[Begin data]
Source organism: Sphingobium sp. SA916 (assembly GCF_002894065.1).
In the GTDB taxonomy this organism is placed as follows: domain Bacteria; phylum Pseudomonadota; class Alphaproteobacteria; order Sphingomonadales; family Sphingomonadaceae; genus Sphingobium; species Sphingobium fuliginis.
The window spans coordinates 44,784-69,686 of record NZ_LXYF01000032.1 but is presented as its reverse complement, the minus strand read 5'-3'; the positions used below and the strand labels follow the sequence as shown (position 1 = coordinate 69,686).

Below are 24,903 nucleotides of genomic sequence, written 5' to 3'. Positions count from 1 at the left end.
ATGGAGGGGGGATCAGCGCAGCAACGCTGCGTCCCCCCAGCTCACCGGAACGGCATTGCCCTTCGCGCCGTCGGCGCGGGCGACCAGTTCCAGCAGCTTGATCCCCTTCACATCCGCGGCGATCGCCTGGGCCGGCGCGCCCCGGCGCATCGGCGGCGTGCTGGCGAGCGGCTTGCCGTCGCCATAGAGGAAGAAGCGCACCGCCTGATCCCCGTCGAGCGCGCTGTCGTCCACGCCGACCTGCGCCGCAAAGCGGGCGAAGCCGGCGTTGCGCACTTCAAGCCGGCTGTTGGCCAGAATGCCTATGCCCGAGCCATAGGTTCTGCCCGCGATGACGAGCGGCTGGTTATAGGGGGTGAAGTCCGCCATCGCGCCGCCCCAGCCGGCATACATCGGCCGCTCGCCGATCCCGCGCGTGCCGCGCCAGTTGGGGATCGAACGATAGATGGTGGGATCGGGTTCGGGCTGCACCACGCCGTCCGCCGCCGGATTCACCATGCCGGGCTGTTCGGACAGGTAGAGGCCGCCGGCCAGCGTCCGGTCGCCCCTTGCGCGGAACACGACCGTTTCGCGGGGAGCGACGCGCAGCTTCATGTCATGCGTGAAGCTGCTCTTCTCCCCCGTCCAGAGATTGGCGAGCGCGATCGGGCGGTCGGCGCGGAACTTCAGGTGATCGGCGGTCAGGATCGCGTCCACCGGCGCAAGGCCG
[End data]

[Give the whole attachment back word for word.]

Source organism: Sphingobium sp. SA916 (assembly GCF_002894065.1).
In the GTDB taxonomy this organism is placed as follows: domain Bacteria; phylum Pseudomonadota; class Alphaproteobacteria; order Sphingomonadales; family Sphingomonadaceae; genus Sphingobium; species Sphingobium fuliginis.
The window spans coordinates 44,784-69,686 of record NZ_LXYF01000032.1 but is presented as its reverse complement, the minus strand read 5'-3'; the positions used below and the strand labels follow the sequence as shown (position 1 = coordinate 69,686).

Below are 24,903 nucleotides of genomic sequence, written 5' to 3'. Positions count from 1 at the left end.
ATGGAGGGGGGATCAGCGCAGCAACGCTGCGTCCCCCCAGCTCACCGGAACGGCATTGCCCTTCGCGCCGTCGGCGCGGGCGACCAGTTCCAGCAGCTTGATCCCCTTCACATCCGCGGCGATCGCCTGGGCCGGCGCGCCCCGGCGCATCGGCGGCGTGCTGGCGAGCGGCTTGCCGTCGCCATAGAGGAAGAAGCGCACCGCCTGATCCCCGTCGAGCGCGCTGTCGTCCACGCCGACCTGCGCCGCAAAGCGGGCGAAGCCGGCGTTGCGCACTTCAAGCCGGCTGTTGGCCAGAATGCCTATGCCCGAGCCATAGGTTCTGCCCGCGATGACGAGCGGCTGGTTATAGGGGGTGAAGTCCGCCATCGCGCCGCCCCAGCCGGCATACATCGGCCGCTCGCCGATCCCGCGCGTGCCGCGCCAGTTGGGGATCGAACGATAGATGGTGGGATCGGGTTCGGGCTGCACCACGCCGTCCGCCGCCGGATTCACCATGCCGGGCTGTTCGGACAGGTAGAGGCCGCCGGCCAGCGTCCGGTCGCCCCTTGCGCGGAACACGACCGTTTCGCGGGGAGCGACGCGCAGCTTCATGTCATGCGTGAAGCTGCTCTTCTCCCCCGTCCAGAGATTGGCGAGCGCGATCGGGCGGTCGGCGCGGAACTTCAGGTGATCGGCGGTCAGGATCGCGTCCACCGGCGCAAGGCCG